For a girl who recently finished a tour dubbed "People vs. Money," familial ties with the Bronfmans may appear hypocritical, but as M.I.A. says, "What can you do? I fell in love. It is what it is." In retrospect, the lyrics to Kala's "Bird Flu" seem prescient: "Streets are making 'em hard / So they selfish little roamers / Jumpin' girl to girl / Make us meat like burgers / When I get fat / I'll pop me out some leaders." Is it another case of a bird -- or at least a bird-themed song -- predicting M.I.A.'s fate? She laughs at the suggestion that she knew any of this was coming, though she will say that her late maternal grandmother was an avid drinker of Martell cognac (a Seagram's product) and believes that, through heavenly intervention, Gran brought her and Brewer together. "She was, after all, Seagram's number-one customer," says M.I.A. proudly.

Eccentrics, militants, farmers, and intellectuals -- all are represented in M.I.A.'s DNA. She likes to tell tales of growing up in Sri Lanka between her mother's creative family and father's pragmatic clan. Their influence is not only reflected in M.I.A.'s art and music, but in her conversation as well. She can talk about the state of the union one minute, then why couture clothing is so boring the next. Then address Wall Street greed and water birthing. She uses terms like "intellectual currency," then refers to change as a "chuggy thing." But when the subject of music comes up, she stops to ask, "Where the fuck has all the rebellion gone?" then pauses, as if waiting for an answer to materialize on the mixing board in front of her. "Music is still reliant on the same shit: sex, drugs, and rock'n'roll. They don't use it as a tool to stick their finger up at the rest of the world. It's like, 'Yeah, I got a shorty coming up to me, and we're about to have some liquor, chill in the SUV.' Maybe it happens every day like that in R. Kelly's world, but it's not realistic for me."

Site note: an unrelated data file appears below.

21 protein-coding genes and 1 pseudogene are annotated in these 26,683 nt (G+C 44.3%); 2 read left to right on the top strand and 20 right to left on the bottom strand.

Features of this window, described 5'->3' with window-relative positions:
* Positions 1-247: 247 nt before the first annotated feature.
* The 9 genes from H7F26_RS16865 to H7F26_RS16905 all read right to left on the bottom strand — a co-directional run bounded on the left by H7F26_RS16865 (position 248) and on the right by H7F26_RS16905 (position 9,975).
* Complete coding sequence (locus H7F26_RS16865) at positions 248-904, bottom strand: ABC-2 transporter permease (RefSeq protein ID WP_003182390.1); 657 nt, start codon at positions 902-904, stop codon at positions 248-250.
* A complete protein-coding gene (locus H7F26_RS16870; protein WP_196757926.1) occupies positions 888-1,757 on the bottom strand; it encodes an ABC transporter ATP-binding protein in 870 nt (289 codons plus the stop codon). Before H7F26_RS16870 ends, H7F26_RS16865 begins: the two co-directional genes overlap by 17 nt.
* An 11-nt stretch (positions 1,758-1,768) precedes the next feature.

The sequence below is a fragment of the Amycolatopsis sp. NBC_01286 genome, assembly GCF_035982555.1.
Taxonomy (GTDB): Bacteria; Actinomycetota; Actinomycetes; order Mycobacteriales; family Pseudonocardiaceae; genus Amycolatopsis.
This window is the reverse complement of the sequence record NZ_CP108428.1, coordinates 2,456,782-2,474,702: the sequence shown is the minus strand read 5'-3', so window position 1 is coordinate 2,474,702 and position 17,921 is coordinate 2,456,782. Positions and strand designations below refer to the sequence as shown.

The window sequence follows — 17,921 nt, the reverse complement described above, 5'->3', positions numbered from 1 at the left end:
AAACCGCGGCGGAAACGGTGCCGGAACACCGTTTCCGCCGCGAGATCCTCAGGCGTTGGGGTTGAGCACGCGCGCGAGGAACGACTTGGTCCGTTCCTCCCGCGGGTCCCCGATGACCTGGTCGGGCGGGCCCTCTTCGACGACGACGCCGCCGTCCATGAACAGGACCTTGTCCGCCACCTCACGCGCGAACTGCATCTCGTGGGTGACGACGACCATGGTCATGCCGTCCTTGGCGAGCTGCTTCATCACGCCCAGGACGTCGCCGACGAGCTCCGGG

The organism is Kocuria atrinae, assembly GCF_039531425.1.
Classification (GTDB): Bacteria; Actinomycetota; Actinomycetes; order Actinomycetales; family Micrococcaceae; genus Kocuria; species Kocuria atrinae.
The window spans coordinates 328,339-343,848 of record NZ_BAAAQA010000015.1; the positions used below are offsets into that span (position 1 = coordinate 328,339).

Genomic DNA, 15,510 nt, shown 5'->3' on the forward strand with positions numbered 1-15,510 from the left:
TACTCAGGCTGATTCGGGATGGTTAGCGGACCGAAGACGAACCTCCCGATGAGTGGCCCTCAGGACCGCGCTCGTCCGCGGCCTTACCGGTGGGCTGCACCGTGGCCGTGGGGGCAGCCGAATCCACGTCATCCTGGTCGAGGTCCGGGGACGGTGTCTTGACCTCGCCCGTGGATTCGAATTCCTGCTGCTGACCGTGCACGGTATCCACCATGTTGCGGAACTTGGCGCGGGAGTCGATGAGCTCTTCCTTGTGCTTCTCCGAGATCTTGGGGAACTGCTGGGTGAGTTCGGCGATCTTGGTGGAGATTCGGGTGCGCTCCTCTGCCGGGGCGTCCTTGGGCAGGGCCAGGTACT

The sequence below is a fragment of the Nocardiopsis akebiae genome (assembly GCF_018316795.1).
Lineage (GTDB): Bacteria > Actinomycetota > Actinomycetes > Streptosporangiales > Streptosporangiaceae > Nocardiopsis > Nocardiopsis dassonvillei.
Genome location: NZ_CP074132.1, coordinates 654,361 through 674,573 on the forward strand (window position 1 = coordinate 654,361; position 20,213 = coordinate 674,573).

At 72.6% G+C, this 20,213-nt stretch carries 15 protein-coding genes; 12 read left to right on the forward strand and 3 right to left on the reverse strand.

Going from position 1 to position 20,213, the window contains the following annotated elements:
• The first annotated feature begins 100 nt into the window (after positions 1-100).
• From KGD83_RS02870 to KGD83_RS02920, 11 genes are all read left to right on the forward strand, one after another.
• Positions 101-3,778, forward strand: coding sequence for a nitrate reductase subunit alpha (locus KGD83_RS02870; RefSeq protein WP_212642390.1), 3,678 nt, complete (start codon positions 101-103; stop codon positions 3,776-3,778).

M.I.A. does not own a car or even drive for that matter, but even if she did, she'd be more likely to write songs about the kids in India who were paid two cents an hour to make the vehicle's after-market seat covers than the hoochie riding shotgun. "If you're having problems paying rent, then rap or sing about it," she says, lifting her soda can in the air as if it were a symbol of resistance. "Or is life really that great for everyone else, and I'm the biggest pessimist in the world?

"I have to know, 'cause now I'm having a child," she says, looking down at her swollen belly. "Do I need to turn it up or tone it down?"

Read more about M.I.A. in the December 2008 issue of SPIN, on newsstands now.